Academic journal article Australian Journal of Education

The Relationship between Choice of Major and Career, Experience of University and Attrition

Academic journal article Australian Journal of Education

The Relationship between Choice of Major and Career, Experience of University and Attrition

Article excerpt

Introduction

The attrition rate for bachelor degree students is one of the performance indicators currently used to allocate funding from Australian Learning and Teaching Performance Fund, and it is a performance indicator likely to be used into the future as governments seek to ensure a nexus between higher education inputs and outputs. Universities, therefore, have a strategic imperative to understand and manage the determinants of attrition.

Studies of attrition and retention over the last 30 years have progressively confirmed the impact of what the student brings to college or university studies, especially in terms of psychological predisposition or motivations (for example, Bean & Metzner, 1985; Christie, Munro & Fisher, 2004; DeBerard, Spielmans & Julka, 2004; Eaton & Bean, 1995; Rayle, Robinson Kurprus & Arredondo, 2006). Often guided by models of attrition and retention such as those developed by Tinto (1975; 1993) or Bean (1980), research into individual student characteristics has highlighted the role of what Tinto calls 'goal commitment' (1975, p. 93) and what Bean refers to as 'practical value' and 'major certainty' (1980, p. 159): that is, the identification of and commitment to a clear career goal or major. (1) It is this specific body of attrition-related research on which this article builds.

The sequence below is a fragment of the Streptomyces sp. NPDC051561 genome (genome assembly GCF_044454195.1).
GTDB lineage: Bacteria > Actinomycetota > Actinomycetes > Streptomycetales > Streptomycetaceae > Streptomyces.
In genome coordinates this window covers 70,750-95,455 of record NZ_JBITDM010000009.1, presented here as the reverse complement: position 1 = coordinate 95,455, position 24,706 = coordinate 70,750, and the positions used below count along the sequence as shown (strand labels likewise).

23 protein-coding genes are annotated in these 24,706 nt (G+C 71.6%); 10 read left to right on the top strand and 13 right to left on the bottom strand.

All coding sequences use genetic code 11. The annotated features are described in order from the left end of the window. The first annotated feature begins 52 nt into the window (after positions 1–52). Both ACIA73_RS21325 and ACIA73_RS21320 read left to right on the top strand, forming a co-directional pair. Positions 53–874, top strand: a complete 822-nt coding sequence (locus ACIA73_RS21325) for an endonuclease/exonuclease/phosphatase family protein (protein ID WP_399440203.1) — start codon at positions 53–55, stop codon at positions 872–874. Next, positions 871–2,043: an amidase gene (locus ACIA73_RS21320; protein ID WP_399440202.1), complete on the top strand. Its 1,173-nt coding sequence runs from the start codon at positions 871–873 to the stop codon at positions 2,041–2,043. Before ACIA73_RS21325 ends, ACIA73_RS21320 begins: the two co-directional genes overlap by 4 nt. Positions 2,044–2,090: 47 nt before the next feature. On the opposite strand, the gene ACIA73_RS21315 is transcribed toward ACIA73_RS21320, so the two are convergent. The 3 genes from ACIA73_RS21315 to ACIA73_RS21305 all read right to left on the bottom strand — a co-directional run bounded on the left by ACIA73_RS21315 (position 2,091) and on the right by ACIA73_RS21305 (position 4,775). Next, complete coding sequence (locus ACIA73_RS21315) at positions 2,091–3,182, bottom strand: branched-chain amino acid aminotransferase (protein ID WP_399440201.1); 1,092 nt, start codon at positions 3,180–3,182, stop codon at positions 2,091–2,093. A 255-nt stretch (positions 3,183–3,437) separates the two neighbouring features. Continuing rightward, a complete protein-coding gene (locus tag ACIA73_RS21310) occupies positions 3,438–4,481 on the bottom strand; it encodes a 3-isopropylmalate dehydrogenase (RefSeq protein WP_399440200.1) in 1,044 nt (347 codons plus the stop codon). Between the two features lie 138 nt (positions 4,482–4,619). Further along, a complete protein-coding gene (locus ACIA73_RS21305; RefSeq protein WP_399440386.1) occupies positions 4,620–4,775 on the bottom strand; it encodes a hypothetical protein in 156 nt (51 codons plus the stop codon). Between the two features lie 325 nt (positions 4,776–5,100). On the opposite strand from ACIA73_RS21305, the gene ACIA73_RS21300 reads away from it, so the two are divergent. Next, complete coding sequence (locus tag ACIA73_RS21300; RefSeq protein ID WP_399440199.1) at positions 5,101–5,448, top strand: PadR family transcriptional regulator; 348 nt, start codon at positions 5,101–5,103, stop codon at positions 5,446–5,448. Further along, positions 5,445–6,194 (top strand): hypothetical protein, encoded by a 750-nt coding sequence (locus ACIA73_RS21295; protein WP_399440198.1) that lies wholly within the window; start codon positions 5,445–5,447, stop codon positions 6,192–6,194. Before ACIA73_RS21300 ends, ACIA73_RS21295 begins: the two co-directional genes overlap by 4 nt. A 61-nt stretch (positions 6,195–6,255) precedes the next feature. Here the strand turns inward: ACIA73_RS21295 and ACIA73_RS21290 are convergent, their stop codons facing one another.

Interactions between major, attrition, and persistence

In studies investigating persistence, Sandler (2000) found that persistence at university was promoted by students' confidence in their ability to make appropriate career-related decisions (of which the choice of major is one). Similarly, Kreysa (2006) found that declaring a major increased the likelihood of persistence by 22 per cent, leading him to conclude that students who had clear career goals--and were thus able to choose a major from the outset--were more likely to be retained. Allen and Robbins (2008) found that students who chose a major that matched their interests, as measured in terms of academic discipline, college commitment and social connectedness, were more likely to persist, independent of level of academic performance. Using Holland's interest inventory, which investigates occupational preferences categorised as realistic, investigative, artistic, social, enterprising or conventional, Tracey and Robbins (2006) also found that persistence was related to congruence between interest and major, but only for students with lower overall levels of interest.

Studies dealing with choice of major and clarity of career direction from the perspective of causal factors in attrition rather than persistence also point to the impact of career goals and interest-major congruence. Yorke (2000), who surveyed students who had withdrawn (dropped out) from six universities during two one-year periods, found that choice of the wrong field of study and lack of commitment to the chosen program had the greatest impact of all factors associated with departure from higher education. Similarly, Christie, Munro and Fisher (2004) found that poor choice of course was the reason for withdrawal most commonly given by those who had dropped out of university altogether. Long, Ferrier and Heagney (2006) found that a change of career direction was a key factor in students' decision to discontinue, reported by 21.6 per cent of students who did not return to university after their first year although, like Christie, Munro and Fisher, they also acknowledge that withdrawal decisions usually involve a combination of factors.

Intriguingly, independent of student interest in the field of study and clarity of career direction, it appears that the choice of faculty, and also major, may influence persistence and attrition in other ways. Johnson (1996) found that not only did the withdrawal peak occur in different years for education, arts and science students, but that withdrawn students from each of the faculties reported different levels of loneliness and social integration. …

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